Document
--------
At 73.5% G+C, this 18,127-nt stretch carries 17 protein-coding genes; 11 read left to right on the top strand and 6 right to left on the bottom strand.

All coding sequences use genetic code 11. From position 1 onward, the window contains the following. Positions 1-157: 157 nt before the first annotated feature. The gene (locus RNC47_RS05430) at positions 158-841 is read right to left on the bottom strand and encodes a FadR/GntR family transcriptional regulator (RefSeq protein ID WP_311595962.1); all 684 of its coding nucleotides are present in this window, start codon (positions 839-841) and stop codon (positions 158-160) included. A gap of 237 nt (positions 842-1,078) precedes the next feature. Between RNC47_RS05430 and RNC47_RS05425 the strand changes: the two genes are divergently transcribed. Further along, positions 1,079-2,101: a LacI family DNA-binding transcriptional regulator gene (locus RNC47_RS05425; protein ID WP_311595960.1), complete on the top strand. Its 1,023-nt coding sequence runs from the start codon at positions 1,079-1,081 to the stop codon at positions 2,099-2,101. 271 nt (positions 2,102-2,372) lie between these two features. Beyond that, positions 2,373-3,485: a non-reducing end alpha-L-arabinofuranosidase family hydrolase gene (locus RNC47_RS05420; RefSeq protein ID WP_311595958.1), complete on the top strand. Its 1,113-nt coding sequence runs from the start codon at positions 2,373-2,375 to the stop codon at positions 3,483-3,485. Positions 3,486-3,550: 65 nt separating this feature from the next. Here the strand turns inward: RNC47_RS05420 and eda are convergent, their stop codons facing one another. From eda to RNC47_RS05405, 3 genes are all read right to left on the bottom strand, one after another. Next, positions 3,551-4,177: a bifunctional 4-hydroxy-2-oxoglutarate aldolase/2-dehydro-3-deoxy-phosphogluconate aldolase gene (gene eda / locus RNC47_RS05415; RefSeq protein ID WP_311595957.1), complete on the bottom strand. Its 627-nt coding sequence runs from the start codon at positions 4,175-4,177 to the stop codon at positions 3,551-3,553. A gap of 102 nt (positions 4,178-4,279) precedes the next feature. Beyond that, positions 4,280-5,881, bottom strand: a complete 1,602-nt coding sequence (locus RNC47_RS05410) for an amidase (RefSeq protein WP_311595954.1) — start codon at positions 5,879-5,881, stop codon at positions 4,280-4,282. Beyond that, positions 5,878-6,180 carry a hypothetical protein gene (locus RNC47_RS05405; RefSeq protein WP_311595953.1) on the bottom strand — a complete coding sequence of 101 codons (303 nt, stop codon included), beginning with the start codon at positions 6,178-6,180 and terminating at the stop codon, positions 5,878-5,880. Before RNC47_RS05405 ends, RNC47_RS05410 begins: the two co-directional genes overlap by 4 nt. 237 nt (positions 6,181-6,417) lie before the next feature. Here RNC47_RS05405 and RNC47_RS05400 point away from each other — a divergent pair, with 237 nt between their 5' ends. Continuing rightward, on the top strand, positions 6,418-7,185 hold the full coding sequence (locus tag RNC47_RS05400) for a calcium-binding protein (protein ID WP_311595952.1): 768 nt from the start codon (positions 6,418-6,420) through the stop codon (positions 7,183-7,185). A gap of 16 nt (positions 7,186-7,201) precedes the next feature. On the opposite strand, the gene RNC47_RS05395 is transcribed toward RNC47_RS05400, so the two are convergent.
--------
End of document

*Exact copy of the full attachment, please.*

At 73.5% G+C, this 18,127-nt stretch carries 17 protein-coding genes; 11 read left to right on the top strand and 6 right to left on the bottom strand.

All coding sequences use genetic code 11. From position 1 onward, the window contains the following. Positions 1-157: 157 nt before the first annotated feature. The gene (locus RNC47_RS05430) at positions 158-841 is read right to left on the bottom strand and encodes a FadR/GntR family transcriptional regulator (RefSeq protein ID WP_311595962.1); all 684 of its coding nucleotides are present in this window, start codon (positions 839-841) and stop codon (positions 158-160) included. A gap of 237 nt (positions 842-1,078) precedes the next feature. Between RNC47_RS05430 and RNC47_RS05425 the strand changes: the two genes are divergently transcribed. Further along, positions 1,079-2,101: a LacI family DNA-binding transcriptional regulator gene (locus RNC47_RS05425; protein ID WP_311595960.1), complete on the top strand. Its 1,023-nt coding sequence runs from the start codon at positions 1,079-1,081 to the stop codon at positions 2,099-2,101. 271 nt (positions 2,102-2,372) lie between these two features. Beyond that, positions 2,373-3,485: a non-reducing end alpha-L-arabinofuranosidase family hydrolase gene (locus RNC47_RS05420; RefSeq protein ID WP_311595958.1), complete on the top strand. Its 1,113-nt coding sequence runs from the start codon at positions 2,373-2,375 to the stop codon at positions 3,483-3,485. Positions 3,486-3,550: 65 nt separating this feature from the next. Here the strand turns inward: RNC47_RS05420 and eda are convergent, their stop codons facing one another. From eda to RNC47_RS05405, 3 genes are all read right to left on the bottom strand, one after another. Next, positions 3,551-4,177: a bifunctional 4-hydroxy-2-oxoglutarate aldolase/2-dehydro-3-deoxy-phosphogluconate aldolase gene (gene eda / locus RNC47_RS05415; RefSeq protein ID WP_311595957.1), complete on the bottom strand. Its 627-nt coding sequence runs from the start codon at positions 4,175-4,177 to the stop codon at positions 3,551-3,553. A gap of 102 nt (positions 4,178-4,279) precedes the next feature. Beyond that, positions 4,280-5,881, bottom strand: a complete 1,602-nt coding sequence (locus RNC47_RS05410) for an amidase (RefSeq protein WP_311595954.1) — start codon at positions 5,879-5,881, stop codon at positions 4,280-4,282. Beyond that, positions 5,878-6,180 carry a hypothetical protein gene (locus RNC47_RS05405; RefSeq protein WP_311595953.1) on the bottom strand — a complete coding sequence of 101 codons (303 nt, stop codon included), beginning with the start codon at positions 6,178-6,180 and terminating at the stop codon, positions 5,878-5,880. Before RNC47_RS05405 ends, RNC47_RS05410 begins: the two co-directional genes overlap by 4 nt. 237 nt (positions 6,181-6,417) lie before the next feature. Here RNC47_RS05405 and RNC47_RS05400 point away from each other — a divergent pair, with 237 nt between their 5' ends. Continuing rightward, on the top strand, positions 6,418-7,185 hold the full coding sequence (locus tag RNC47_RS05400) for a calcium-binding protein (protein ID WP_311595952.1): 768 nt from the start codon (positions 6,418-6,420) through the stop codon (positions 7,183-7,185). A gap of 16 nt (positions 7,186-7,201) precedes the next feature. On the opposite strand, the gene RNC47_RS05395 is transcribed toward RNC47_RS05400, so the two are convergent.